S: What that means is that when we’re working on other people’s stuff, I am just in the flow when I am concusting and coaching. But if I work on my own stuff, it is painful and it never gets finished and I procrastinate it. It’s draining. I need to look at stuff in a way that I can see it as not me. If I look at my relationship with my wife as our relationship, then it’s internal, then it’s draining and it doesn’t bring me energy and it sucks. It sucks energy. If I see her as an outside person, no problem. My solution to you so that you get out of this rot is to see future Brad as a separate person.
B: I love that and you know it’s funny because I’ve done this before where I’ve sat down and I’ve had to put myself, imagining that I’m sitting down with a consulting client and I would list out. I would start of as Brad. I would list out all the little issues or challenges I’m trying to overcome and things I need to think about and I go for a walk and clear my head. I would come back dissociated from those problems like they’re not mine. They’re not mine. I’m just gonna help this guy, Brad or I think in the past I’ve given him a name, I don’t know, John. Okay, I’m helping John with this. Here’s what I would tell John to do in these situations. It’s amazing how it helps by dissociating it from being me.
B: I love that. Work on future. That’s cool to know what I’m not broken. There’s more people out there like me.
S: You’re not broken at all. It’s just you’re either wired one way or the other way and neither is right or wrong. It’s just it is what it is. If you want to hack the system, see future Brad as somebody different.
B: I love that.
S: One other quick distinction and then, we’ll close out the show. If let’s say, your podcaster and you want to get leverage or value and barter exposure for exposure or find ways to create leverage, don’t just ask for people, the guests for example, to blast out on their social channels about your show. This one just came to me not too long ago. Ask them to put a link on their media page or their press page, interview page, whatever they call it, to your show because then, you get SEO benefit not just a flash in the pan from some traffic that comes through Facebook or Twitter or whatever and then, it’s gone. Nobody looks at two weeks old tweets. That’s one. The other is ask your guest to email their list. I had Jay Abraham send out an email. He actually offered it. He said that he would be happy to do this. Send an email out to his entire list telling them about the episode that he was on Marketing Speak. That was the entire email. It wasn’t 1 of 10 things that were being talked about in a weekly newsletter. It was just the one thing.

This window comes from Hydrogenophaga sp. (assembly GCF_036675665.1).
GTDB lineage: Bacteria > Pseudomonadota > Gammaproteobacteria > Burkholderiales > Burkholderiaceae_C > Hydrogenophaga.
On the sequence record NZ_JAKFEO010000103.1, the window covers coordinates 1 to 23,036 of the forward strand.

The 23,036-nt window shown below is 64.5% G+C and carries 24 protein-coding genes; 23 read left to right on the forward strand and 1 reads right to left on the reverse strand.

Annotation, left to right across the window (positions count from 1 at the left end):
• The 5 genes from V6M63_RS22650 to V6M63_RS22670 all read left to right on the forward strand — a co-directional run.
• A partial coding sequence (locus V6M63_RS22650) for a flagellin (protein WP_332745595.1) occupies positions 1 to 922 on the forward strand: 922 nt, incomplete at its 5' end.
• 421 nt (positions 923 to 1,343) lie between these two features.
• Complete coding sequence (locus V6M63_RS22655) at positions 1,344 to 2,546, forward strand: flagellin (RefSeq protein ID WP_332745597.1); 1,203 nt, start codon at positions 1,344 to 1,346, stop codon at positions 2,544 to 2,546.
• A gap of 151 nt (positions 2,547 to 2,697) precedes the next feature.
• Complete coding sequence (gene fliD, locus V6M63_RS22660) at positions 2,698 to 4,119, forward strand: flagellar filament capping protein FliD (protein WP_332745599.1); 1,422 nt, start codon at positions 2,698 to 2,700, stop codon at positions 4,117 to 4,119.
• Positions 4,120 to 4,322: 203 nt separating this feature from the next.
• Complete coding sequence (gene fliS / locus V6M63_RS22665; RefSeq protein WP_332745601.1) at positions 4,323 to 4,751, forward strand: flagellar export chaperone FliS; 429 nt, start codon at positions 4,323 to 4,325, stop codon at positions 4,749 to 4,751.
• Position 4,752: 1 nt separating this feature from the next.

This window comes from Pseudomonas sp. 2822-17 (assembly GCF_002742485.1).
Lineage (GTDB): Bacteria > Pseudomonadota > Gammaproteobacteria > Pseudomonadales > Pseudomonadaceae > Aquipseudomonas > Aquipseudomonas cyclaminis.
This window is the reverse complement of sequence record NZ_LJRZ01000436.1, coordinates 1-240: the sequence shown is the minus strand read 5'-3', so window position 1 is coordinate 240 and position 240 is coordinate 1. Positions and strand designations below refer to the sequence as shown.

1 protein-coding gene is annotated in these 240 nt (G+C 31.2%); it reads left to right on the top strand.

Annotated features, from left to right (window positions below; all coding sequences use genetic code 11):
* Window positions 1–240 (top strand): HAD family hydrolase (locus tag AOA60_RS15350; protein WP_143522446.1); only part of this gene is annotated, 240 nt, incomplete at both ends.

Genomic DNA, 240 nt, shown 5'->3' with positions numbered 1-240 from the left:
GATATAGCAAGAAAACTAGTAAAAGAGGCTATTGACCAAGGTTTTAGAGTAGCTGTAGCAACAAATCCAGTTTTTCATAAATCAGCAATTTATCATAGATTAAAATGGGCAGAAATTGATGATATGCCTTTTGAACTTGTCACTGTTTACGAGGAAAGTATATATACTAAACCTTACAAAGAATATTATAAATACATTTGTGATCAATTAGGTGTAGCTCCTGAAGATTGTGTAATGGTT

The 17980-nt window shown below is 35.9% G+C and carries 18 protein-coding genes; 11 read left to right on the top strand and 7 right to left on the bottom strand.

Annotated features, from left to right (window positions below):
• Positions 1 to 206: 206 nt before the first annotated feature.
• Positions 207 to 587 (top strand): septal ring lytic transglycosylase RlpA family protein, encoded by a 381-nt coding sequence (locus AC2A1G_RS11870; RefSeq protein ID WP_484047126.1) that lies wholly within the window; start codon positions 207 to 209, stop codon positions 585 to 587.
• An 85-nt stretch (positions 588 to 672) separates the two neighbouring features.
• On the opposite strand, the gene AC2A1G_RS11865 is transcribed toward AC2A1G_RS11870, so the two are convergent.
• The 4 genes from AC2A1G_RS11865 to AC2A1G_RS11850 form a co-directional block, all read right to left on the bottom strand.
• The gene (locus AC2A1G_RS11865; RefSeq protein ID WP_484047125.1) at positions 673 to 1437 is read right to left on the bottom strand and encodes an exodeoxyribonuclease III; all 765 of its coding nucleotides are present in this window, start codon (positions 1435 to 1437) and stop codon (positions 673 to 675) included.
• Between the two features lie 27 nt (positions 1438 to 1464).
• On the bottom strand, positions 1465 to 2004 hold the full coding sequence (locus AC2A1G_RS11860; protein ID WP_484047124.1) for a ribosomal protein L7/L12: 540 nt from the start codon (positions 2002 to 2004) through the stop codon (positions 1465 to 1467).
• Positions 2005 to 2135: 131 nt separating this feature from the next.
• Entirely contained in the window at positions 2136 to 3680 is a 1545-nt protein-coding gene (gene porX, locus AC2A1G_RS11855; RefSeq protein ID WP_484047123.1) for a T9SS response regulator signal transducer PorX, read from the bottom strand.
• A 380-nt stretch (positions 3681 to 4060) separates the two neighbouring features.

B: That’s amazing. I found it. It was on December 19, 2015. I pulled that up because I’m on Jay’s list. I have literally just found it.
S: That’s awesome. What’s the expression? You don’t ask, you don’t get.
S: If you asked for it, you have massively increased the likelihood that you’ll get what you’re asking for. If you don’t for it, good luck, it’s not gonna happen. That’s pretty amazing and with that, how do we get our listeners to get intouch with you if they want to sell you one of their websites or businesses, if they want to hire you as a consultant or marketing strategist?
B: Obviously, the people listening to this are podcast listeners. I too have a podcast called Bacon Wrapped Business, sizzling hot business advice, guaranteed to make you fat profits and throw in some headlines. baconwrappedbusiness.com, you can find it on iTunes, Stitcher, Android, and all that places. That’s a good jumping off point to get in to my world. As I said, if they want to reach out to me, my personal is email@example.com. One of the things I do, if any of the things that have resonated for people like, “Hey, I may want to sell my business.” Or “I like the way you think laterally and I have a hard time doing that.” I’m happy to give you a second opinion for free just to see if there’s a way that I can help you or not and see if there’s an opportunity to brainstorm. Whether it’s one call or live, in person meeting or something like that. As I said, I’m open to all opportunities, you just have to email me at firstname.lastname@example.org.
S: Alright, awesome. That’s very generous of you, Brad. This whole episode has been generous of you sharing your knowledge, and your experience, and lessons learned. There’s a lot of actions to be taken out of this episode for our listeners. Listeners, be sure to go to marketingspeak.com for the show notes of this episode, a transcript of the episode, and a checklist of actions to take, where we distilled some of the best action taking advice from the episode into a checklist for you to download as pdf. That’s it. marketingspeak.com. We’ll catch you on next episode of Marketing Speak. This is your host, Stephan Spencer, signing off.